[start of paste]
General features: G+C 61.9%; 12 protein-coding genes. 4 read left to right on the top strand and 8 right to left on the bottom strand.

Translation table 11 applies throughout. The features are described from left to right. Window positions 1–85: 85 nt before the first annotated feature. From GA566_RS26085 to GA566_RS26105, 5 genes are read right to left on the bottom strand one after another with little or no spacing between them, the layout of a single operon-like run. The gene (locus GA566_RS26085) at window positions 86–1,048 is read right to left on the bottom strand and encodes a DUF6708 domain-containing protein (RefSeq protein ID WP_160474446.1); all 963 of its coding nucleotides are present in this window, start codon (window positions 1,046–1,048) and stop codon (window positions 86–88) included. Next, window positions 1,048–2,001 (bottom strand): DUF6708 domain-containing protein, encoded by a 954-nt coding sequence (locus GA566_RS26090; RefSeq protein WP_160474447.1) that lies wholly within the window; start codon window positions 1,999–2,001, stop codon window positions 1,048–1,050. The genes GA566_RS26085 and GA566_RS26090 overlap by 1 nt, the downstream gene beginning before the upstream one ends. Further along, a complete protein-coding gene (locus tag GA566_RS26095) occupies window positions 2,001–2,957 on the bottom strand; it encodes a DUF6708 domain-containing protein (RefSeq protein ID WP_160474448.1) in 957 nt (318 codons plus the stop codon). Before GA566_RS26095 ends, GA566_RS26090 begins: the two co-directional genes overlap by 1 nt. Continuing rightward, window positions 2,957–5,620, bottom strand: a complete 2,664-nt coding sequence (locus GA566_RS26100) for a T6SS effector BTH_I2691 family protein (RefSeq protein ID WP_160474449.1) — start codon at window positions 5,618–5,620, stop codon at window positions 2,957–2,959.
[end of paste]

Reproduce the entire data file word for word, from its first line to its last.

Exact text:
General features: G+C 61.9%; 12 protein-coding genes. 4 read left to right on the top strand and 8 right to left on the bottom strand.

Translation table 11 applies throughout. The features are described from left to right. Window positions 1–85: 85 nt before the first annotated feature. From GA566_RS26085 to GA566_RS26105, 5 genes are read right to left on the bottom strand one after another with little or no spacing between them, the layout of a single operon-like run. The gene (locus GA566_RS26085) at window positions 86–1,048 is read right to left on the bottom strand and encodes a DUF6708 domain-containing protein (RefSeq protein ID WP_160474446.1); all 963 of its coding nucleotides are present in this window, start codon (window positions 1,046–1,048) and stop codon (window positions 86–88) included. Next, window positions 1,048–2,001 (bottom strand): DUF6708 domain-containing protein, encoded by a 954-nt coding sequence (locus GA566_RS26090; RefSeq protein WP_160474447.1) that lies wholly within the window; start codon window positions 1,999–2,001, stop codon window positions 1,048–1,050. The genes GA566_RS26085 and GA566_RS26090 overlap by 1 nt, the downstream gene beginning before the upstream one ends. Further along, a complete protein-coding gene (locus tag GA566_RS26095) occupies window positions 2,001–2,957 on the bottom strand; it encodes a DUF6708 domain-containing protein (RefSeq protein ID WP_160474448.1) in 957 nt (318 codons plus the stop codon). Before GA566_RS26095 ends, GA566_RS26090 begins: the two co-directional genes overlap by 1 nt. Continuing rightward, window positions 2,957–5,620, bottom strand: a complete 2,664-nt coding sequence (locus GA566_RS26100) for a T6SS effector BTH_I2691 family protein (RefSeq protein ID WP_160474449.1) — start codon at window positions 5,618–5,620, stop codon at window positions 2,957–2,959.